The Impact of Brexit

Adnan Zai

With the technological advancements that bring the world together, it is hard to imagine that a country would want to set out on its own and leave all the other countries behind. But that is exactly what Great Britain did when Brexit took effect on January 1, 2021. In this global economy, nationalism breeds isolationism, and in the first 100 days that Brexit has been in effect, the economic ramifications of learning the European Union have definitely been felt.

Money Walks

The economic impact of the Brexit decision has been vast, even after only 100 days. Over 450 U.K. financial services firms (including 92 money managers) have moved out of Great Britain. “Money managers and insurance firms have also transferred more than £100 billion ($138.3 billion) in assets to Europe as a result of the U.K.’s withdrawal from the European Union.”

Besides financial ramifications in the world of finance, the movement of goods and services has changed drastically in only four months. “Goods exports plunged by 41% and imports by 29% as the UK’s departure from the EU’s single market had a major impact.” This has affected businesses large and small in every corner of the United Kingdom.

Immediate Ramifications

The effect of Brexit has been immediate, with goods and people held up at the border. This has affected the way businesses interact with each other, the way imports and exports are trafficked, and even something as simple as how healthcare is administered. The supply chain has seen shipping delays, customs hold ups, extra paperwork, and a general log jam at the border.

The farming industry has been hard hit. Euro news reports that the UK Food and Drink Federation show a “75% fall in exports to the EU in January — salmon collapsed by 98%, beef 91%.” Britain maintains it is because of Covid-19 and stockpiling, but it “much was likely due to new non-tariff barriers.”

Many industries have been hit hard by the supply problems, and the automobile industry has surely felt the impact. Mike Hawes, CEO of the Society of Motor Manufacturers and Traders (SMMT) said, “I would characterise all the industry as paddling furiously below the water to keep things going. In terms of general day‑to‑day operations, moving parts in and out, it is difficult.”

The old normal was a world filled with belonging, where the United Kingdom belonged to something greater than itself and received those perks of the European Union. The checks and balances were normal. “The lesson from Brexit is, you can’t have your cake and eat it.”

European Union Gains

With fewer businesses now home-based in Britain, the European Union has experienced a boom in business, and many cities are happy to take in the influx. The 450 institutions that are moving out of the UK have to go somewhere, and other parts of the EU have benefited from Great Britain’s Brexit decision to leave the European Union and set off alone.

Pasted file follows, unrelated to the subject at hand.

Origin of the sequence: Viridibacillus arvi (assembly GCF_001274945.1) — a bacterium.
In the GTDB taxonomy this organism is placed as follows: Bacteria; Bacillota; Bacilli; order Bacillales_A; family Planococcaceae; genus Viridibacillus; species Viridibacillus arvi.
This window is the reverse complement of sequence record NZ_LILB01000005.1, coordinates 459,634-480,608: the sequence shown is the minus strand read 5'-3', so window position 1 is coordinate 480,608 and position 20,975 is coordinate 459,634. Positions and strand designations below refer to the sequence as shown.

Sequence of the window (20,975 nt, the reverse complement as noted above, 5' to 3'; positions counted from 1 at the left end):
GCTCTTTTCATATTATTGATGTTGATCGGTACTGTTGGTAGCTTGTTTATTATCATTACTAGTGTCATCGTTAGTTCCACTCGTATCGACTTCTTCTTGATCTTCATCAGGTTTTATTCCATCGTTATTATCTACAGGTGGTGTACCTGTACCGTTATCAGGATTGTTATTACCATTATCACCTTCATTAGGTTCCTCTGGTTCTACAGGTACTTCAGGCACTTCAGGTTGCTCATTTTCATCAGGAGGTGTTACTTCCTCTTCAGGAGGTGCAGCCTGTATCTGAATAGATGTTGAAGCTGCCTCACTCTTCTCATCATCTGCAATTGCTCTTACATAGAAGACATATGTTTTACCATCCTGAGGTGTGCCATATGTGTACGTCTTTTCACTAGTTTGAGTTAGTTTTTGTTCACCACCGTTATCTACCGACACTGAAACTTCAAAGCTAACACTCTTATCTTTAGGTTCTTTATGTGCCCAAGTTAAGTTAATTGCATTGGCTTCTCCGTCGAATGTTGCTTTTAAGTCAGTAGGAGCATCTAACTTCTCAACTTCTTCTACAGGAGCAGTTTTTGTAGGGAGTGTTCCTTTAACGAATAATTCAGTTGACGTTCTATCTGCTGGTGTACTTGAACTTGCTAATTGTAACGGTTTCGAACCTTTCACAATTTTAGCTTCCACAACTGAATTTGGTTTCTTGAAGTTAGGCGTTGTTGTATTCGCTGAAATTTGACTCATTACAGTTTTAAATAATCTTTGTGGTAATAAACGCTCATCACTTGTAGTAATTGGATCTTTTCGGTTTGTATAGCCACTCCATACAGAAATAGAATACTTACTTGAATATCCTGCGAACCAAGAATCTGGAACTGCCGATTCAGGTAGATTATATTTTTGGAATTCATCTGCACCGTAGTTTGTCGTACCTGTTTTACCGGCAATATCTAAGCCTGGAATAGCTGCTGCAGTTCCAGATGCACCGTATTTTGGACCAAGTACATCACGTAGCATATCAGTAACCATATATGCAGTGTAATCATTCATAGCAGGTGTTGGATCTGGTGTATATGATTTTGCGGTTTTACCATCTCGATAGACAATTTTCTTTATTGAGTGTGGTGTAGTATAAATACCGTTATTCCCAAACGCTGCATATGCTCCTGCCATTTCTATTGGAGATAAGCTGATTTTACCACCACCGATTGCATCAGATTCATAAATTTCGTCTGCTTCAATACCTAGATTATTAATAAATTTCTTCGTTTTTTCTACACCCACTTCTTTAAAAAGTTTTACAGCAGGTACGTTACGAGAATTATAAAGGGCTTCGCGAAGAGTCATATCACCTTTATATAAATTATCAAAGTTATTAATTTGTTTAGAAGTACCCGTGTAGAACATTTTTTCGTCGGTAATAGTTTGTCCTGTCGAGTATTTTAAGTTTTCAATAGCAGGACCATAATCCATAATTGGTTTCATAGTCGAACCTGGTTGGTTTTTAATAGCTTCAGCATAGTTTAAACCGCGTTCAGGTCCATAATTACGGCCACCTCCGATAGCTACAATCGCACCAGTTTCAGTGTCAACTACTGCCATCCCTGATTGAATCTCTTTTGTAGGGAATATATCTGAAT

Reuters explained that “Dublin has emerged as the biggest beneficiary with 135 relocations, followed by Paris with 102, Luxembourg 95, Frankfurt 63, and Amsterdam 48.” In particular, since January, Amsterdam has found the largest share trading, when it was always London that held that role.

Because the European Union can trade effortlessly with other countries without worrying about slow supply chains and crossing borders, it stands to reason that they will benefit.

Moving Forward

With the debacle of the first hundred days behind them, many in the United Kingdom are looking ahead to succeed on their own. They will hone their relationships with other individual countries in order to do this. They want to trade internationally and not just with the EU. “It’s doubling down on the international business,” Miles Celic, chief executive of the CityUK, said.

According to CNC, “The U.K. would place highest priority on ties with the U.S. while at the same time “tilt” its international focus toward the Indo-Pacific.”

With their stellar reputation in the financial world, and the relationship they hold with major international centers, Great Britain business planners have faith that their idea will work out. They are focusing on taking companies public and SPACs to light the fire. As for the trade impediments, there are no immediate solutions to the logjam at the borders or accommodations for small and independent businesses who have been affected by the loss of the European Union as an ally.

In conclusion, the Brexit bubble is bursting and the common people are bearing the brunt of that. By walking away from the European Union, Great Britain has lost many of the perks of belonging, and time will tell if they can make up for their losses.

Adnan Zai

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